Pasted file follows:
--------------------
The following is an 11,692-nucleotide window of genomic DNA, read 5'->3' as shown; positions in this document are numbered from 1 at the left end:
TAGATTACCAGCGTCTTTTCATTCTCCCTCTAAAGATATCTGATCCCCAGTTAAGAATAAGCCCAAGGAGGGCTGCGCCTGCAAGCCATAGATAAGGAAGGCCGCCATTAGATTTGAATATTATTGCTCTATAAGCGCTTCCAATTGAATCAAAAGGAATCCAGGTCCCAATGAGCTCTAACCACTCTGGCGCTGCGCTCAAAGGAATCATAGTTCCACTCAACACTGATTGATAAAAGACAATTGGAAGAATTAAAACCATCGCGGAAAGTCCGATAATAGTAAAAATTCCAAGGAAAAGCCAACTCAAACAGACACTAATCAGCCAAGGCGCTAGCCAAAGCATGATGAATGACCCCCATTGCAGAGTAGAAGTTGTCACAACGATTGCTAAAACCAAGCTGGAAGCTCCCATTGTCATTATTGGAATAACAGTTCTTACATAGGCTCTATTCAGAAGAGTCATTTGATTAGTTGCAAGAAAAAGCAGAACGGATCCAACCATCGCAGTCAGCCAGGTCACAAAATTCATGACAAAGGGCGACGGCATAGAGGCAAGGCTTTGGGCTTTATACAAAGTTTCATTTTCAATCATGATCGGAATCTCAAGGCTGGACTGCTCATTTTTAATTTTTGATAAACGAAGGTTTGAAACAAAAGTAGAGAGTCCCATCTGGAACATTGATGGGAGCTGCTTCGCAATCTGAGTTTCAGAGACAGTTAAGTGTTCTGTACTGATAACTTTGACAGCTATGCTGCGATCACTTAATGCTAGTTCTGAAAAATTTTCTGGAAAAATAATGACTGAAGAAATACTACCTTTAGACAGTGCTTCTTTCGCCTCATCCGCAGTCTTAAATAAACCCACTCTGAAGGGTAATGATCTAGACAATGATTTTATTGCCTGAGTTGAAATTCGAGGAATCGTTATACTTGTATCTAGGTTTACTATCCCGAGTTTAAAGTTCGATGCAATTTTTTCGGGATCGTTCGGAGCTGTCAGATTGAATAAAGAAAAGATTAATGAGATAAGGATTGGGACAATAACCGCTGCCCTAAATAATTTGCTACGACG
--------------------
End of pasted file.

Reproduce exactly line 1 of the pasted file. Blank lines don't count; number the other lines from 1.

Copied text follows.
The following is an 11,692-nucleotide window of genomic DNA, read 5'->3' as shown; positions in this document are numbered from 1 at the left end: